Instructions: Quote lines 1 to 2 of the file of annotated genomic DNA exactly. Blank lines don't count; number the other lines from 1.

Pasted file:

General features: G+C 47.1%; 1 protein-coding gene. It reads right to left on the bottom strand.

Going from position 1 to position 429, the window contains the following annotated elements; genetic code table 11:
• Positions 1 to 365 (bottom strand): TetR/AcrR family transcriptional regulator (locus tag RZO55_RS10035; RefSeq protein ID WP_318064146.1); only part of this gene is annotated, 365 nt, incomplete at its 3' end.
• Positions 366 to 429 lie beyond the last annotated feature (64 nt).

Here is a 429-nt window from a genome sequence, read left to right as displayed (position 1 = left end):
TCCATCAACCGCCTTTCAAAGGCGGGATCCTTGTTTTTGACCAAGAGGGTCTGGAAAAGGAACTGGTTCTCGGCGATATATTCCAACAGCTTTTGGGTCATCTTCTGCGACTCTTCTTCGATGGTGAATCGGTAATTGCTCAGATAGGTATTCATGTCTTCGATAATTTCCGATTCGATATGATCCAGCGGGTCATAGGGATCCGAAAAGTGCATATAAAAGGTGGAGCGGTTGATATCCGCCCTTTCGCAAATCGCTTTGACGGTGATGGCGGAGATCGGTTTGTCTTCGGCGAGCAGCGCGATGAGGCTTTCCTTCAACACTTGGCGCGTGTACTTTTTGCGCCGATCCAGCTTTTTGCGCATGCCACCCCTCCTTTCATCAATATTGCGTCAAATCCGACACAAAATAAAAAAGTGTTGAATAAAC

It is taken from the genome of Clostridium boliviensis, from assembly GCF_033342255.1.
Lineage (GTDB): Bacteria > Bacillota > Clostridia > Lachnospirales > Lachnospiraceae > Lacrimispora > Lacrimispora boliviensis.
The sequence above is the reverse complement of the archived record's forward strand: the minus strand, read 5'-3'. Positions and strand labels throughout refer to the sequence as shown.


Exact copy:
General features: G+C 47.1%; 1 protein-coding gene. It reads right to left on the bottom strand.

Going from position 1 to position 429, the window contains the following annotated elements; genetic code table 11: